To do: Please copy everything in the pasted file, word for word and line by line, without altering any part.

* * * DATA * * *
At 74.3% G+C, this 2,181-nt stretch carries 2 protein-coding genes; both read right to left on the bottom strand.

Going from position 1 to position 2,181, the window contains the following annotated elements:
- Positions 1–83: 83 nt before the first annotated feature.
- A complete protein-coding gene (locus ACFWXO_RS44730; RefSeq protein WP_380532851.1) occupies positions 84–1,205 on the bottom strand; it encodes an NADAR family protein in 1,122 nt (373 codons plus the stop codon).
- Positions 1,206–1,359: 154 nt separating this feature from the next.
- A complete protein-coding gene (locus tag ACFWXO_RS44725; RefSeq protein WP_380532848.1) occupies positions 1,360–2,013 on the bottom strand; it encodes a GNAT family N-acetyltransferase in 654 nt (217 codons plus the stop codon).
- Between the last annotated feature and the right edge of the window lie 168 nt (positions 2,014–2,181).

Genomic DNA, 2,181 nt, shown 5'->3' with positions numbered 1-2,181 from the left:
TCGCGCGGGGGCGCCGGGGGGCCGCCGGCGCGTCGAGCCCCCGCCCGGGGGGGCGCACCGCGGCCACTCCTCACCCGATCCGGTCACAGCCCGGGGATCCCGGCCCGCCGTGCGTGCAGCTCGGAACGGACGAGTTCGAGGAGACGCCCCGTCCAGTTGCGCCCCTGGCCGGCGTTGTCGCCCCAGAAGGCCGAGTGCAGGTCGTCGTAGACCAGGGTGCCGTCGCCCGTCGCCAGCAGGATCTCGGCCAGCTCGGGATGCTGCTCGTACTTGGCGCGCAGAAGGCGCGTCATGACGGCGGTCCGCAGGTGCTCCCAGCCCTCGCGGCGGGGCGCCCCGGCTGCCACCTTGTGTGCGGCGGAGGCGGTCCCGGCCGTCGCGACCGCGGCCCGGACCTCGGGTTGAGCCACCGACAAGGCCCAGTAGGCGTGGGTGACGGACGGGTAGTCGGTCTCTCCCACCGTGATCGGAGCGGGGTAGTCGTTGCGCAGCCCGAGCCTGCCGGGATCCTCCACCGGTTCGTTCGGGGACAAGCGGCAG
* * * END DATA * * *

At 74.3% G+C, this 2,181-nt stretch carries 2 protein-coding genes; both read right to left on the bottom strand.

Going from position 1 to position 2,181, the window contains the following annotated elements:
- Positions 1–83: 83 nt before the first annotated feature.
- A complete protein-coding gene (locus ACFWXO_RS44730; RefSeq protein WP_380532851.1) occupies positions 84–1,205 on the bottom strand; it encodes an NADAR family protein in 1,122 nt (373 codons plus the stop codon).
- Positions 1,206–1,359: 154 nt separating this feature from the next.
- A complete protein-coding gene (locus tag ACFWXO_RS44725; RefSeq protein WP_380532848.1) occupies positions 1,360–2,013 on the bottom strand; it encodes a GNAT family N-acetyltransferase in 654 nt (217 codons plus the stop codon).
- Between the last annotated feature and the right edge of the window lie 168 nt (positions 2,014–2,181).

Genomic DNA, 2,181 nt, shown 5'->3' with positions numbered 1-2,181 from the left:
TCGCGCGGGGGCGCCGGGGGGCCGCCGGCGCGTCGAGCCCCCGCCCGGGGGGGCGCACCGCGGCCACTCCTCACCCGATCCGGTCACAGCCCGGGGATCCCGGCCCGCCGTGCGTGCAGCTCGGAACGGACGAGTTCGAGGAGACGCCCCGTCCAGTTGCGCCCCTGGCCGGCGTTGTCGCCCCAGAAGGCCGAGTGCAGGTCGTCGTAGACCAGGGTGCCGTCGCCCGTCGCCAGCAGGATCTCGGCCAGCTCGGGATGCTGCTCGTACTTGGCGCGCAGAAGGCGCGTCATGACGGCGGTCCGCAGGTGCTCCCAGCCCTCGCGGCGGGGCGCCCCGGCTGCCACCTTGTGTGCGGCGGAGGCGGTCCCGGCCGTCGCGACCGCGGCCCGGACCTCGGGTTGAGCCACCGACAAGGCCCAGTAGGCGTGGGTGACGGACGGGTAGTCGGTCTCTCCCACCGTGATCGGAGCGGGGTAGTCGTTGCGCAGCCCGAGCCTGCCGGGATCCTCCACCGGTTCGTTCGGGGACAAGCGGCAG